ESPN’s 30 for 30 films rarely disappoint and “O.J.: Made in America” was no exception. This five part mini-series was far longer than any other 30 for 30, yet it was engaging enough to hold our attention even if it had been twice as long.
The O.J. story has been told over and over since Nicole Brown and Ron Goldman were butchered back in 1994.
But this is one story that never gets old. It’s still fascinating to this day, hence the success of the FX series a couple of months back. Countless people tuned into ESPN’s documentary, and even more will see the sordid details over the next year via on-demand and streaming services.
Part one of the mini-series was the least interesting, but it was needed to lay out just who O.J. Simpson was and how he achieved his success. Parts two through five were much more entertaining, disturbing, infuriating, and just plain sad.
Like many people, I saw the murder scene for the first time during this documentary. All the noise around the case went away when I saw Nicole and Ron lying in pools of their own blood.
The ridiculous Bronco chase, the hell-bound Dream Team, the corrupt L.A.P.D., the disastrous glove fitting demonstration…..all that was no longer in the way of the main point of the case. Two people were brutally killed for no good reason.
And a guilty man was set free.
The film did an excellent job of showing how a jury might want to set a black man free, regardless of the facts. The Rodney King incident followed by the L.A. riots were key factors, but also that these jurors were held captive by this never-ending trial.
Sequestered for 266 miserable days.
It’s a shame those twelve people only gave three and a half hours to the deliberation process, but they were only human. And honestly, a jury of our peers is a flawed way to judge someone on trial for serious crimes.
Do you want the average moron who watches TV 32 hours weekly, deciding your fate? Or would you prefer a professional jury made up of highly educated people?
It’s worse than having part-timers officiate NFL games.
“Made in America” pointed out how O.J. never wanted much to do with the black community….until he got in trouble. Then he found himself to be a vessel of a civil rights movement looking for karma for the historically bad treatment black men have received from the legal system.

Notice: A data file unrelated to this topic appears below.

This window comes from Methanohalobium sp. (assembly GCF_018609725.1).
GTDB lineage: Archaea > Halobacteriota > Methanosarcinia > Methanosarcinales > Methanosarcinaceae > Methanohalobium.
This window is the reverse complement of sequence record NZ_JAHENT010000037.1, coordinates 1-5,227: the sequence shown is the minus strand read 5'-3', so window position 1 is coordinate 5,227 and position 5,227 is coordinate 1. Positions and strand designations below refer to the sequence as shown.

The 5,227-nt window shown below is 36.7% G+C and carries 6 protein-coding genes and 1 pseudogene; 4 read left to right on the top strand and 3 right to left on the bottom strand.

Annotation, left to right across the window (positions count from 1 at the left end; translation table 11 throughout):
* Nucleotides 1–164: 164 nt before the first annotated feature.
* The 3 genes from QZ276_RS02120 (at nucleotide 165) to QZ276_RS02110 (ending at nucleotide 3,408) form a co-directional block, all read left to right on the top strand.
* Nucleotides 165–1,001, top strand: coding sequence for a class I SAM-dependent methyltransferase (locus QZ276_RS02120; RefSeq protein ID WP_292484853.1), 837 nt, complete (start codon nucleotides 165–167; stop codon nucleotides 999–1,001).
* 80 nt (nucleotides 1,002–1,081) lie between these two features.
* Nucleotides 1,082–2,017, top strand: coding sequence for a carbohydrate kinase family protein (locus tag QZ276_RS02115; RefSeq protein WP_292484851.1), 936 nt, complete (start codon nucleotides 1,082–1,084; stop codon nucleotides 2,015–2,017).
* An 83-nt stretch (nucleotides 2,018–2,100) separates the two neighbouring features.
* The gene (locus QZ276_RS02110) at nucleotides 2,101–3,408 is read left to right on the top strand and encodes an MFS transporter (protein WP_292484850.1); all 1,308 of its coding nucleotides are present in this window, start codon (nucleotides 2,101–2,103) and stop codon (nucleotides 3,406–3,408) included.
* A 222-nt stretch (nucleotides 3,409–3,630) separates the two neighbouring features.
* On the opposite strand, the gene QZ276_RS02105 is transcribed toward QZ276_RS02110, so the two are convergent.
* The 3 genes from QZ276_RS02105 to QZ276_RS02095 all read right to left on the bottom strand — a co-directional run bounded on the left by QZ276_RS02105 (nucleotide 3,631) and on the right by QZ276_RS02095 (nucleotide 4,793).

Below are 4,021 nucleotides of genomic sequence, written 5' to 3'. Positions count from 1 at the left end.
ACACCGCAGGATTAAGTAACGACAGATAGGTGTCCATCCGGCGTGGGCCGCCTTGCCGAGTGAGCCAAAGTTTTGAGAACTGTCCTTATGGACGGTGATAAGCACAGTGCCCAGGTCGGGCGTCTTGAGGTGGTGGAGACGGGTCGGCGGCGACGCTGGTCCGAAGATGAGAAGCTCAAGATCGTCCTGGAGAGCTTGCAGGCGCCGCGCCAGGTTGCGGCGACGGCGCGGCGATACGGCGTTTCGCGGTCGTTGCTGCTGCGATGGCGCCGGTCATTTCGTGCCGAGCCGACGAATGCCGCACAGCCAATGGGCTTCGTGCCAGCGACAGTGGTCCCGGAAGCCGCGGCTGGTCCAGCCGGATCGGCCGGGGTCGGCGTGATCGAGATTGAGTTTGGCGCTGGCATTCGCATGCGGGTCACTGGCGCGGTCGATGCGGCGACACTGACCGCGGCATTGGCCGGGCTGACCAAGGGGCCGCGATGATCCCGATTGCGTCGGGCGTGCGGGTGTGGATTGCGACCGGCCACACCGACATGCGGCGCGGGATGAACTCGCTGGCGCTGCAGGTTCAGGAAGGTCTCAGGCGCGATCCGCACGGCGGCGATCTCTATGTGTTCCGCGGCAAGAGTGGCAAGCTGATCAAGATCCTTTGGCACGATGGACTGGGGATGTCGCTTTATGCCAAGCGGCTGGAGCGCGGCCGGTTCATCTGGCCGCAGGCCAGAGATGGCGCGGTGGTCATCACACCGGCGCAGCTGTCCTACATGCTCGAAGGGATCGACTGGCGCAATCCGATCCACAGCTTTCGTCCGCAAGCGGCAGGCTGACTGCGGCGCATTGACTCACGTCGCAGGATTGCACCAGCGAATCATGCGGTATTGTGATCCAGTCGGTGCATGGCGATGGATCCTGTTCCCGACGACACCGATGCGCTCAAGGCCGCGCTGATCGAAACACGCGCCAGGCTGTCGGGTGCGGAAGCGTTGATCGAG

Many black leaders in the film made it clear, it wasn’t about O.J. He just happened to be a guy in a position to send a message.
Too bad for many of O.J.’s fans who jumped for joy when the “not guilty” verdict was read, that the former Heisman Trophy winner wouldn’t have bothered spitting on them had they caught fire.
Karma played a role again when we got a peek at the incident that landed O.J. in prison years after he beat the double 187 rap. Simpson got a raw deal for simply trying to get his memorabilia back from a shady dealer.
O.J. was a POS woman beater who finally snapped and killed the mother of his children. Not to mention an innocent Ron Goldman.
The fact that many black men before him were treated horribly by the legal system didn’t make it right for O.J. to get away with murder. And by the way, his situation was so far removed from the average Joe tangled up in a legal mess, that no message was really sent at all.
O.J. got off because he could afford one hell of a legal team, not because of his skin color. Black, white, or green, you best have some big stacks of cash if you find yourself facing serious charges in the American legal system.
The powers that be in L.A. were truly fearful of having their city burned to the ground. But it was the Dream Team running roughshod over a weak judge and trouncing the prosecution that got the Juice loose.
If you missed “O.J.: Made in America,” check it out on-demand. It’s a fascinating watch, even all these years later. There’s tons of info I had forgotten, along with many new details of the case and the man’s life before the murders.
There is still enough information out there to make ten more of these documentaries.
I’d watch more just to see the depths of Al Cowlings’ loyalty to his murderous friend. And I would love to see more details on Robert Shapiro’s hatred for F. Lee Bailey and Johnnie Cochran.
And believe it or not, I’m up for more stories from people who saw O.J. as a good guy even after the trial ended. The man was hated by millions of course, but there were still tons of people who wanted to get pictures with him, to hug the guy, and shake his hand.
Not to mention that there was no shortage of women who wanted to get close to him.
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O.J.: Made In America (2016)